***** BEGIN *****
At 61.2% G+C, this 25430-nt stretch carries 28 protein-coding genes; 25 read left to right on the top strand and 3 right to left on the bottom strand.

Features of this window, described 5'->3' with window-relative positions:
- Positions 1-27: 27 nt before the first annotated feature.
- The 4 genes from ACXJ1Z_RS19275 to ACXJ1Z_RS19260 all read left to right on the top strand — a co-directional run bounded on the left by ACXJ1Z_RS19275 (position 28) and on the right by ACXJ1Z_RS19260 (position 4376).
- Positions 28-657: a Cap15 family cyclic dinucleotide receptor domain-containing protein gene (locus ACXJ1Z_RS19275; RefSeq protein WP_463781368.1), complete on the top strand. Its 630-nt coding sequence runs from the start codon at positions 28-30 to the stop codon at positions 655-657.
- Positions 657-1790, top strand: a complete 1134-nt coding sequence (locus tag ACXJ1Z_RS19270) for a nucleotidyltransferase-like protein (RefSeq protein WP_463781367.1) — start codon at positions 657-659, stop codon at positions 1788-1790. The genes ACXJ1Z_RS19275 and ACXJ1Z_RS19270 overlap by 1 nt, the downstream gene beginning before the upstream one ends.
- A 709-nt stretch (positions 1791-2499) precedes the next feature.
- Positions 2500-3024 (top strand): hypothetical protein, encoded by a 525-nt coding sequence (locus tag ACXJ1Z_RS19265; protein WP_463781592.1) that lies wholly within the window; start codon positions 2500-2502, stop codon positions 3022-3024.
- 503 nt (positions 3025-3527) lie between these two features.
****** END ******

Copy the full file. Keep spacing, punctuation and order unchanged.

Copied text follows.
At 61.2% G+C, this 25430-nt stretch carries 28 protein-coding genes; 25 read left to right on the top strand and 3 right to left on the bottom strand.

Features of this window, described 5'->3' with window-relative positions:
- Positions 1-27: 27 nt before the first annotated feature.
- The 4 genes from ACXJ1Z_RS19275 to ACXJ1Z_RS19260 all read left to right on the top strand — a co-directional run bounded on the left by ACXJ1Z_RS19275 (position 28) and on the right by ACXJ1Z_RS19260 (position 4376).
- Positions 28-657: a Cap15 family cyclic dinucleotide receptor domain-containing protein gene (locus ACXJ1Z_RS19275; RefSeq protein WP_463781368.1), complete on the top strand. Its 630-nt coding sequence runs from the start codon at positions 28-30 to the stop codon at positions 655-657.
- Positions 657-1790, top strand: a complete 1134-nt coding sequence (locus tag ACXJ1Z_RS19270) for a nucleotidyltransferase-like protein (RefSeq protein WP_463781367.1) — start codon at positions 657-659, stop codon at positions 1788-1790. The genes ACXJ1Z_RS19275 and ACXJ1Z_RS19270 overlap by 1 nt, the downstream gene beginning before the upstream one ends.
- A 709-nt stretch (positions 1791-2499) precedes the next feature.
- Positions 2500-3024 (top strand): hypothetical protein, encoded by a 525-nt coding sequence (locus tag ACXJ1Z_RS19265; protein WP_463781592.1) that lies wholly within the window; start codon positions 2500-2502, stop codon positions 3022-3024.
- 503 nt (positions 3025-3527) lie between these two features.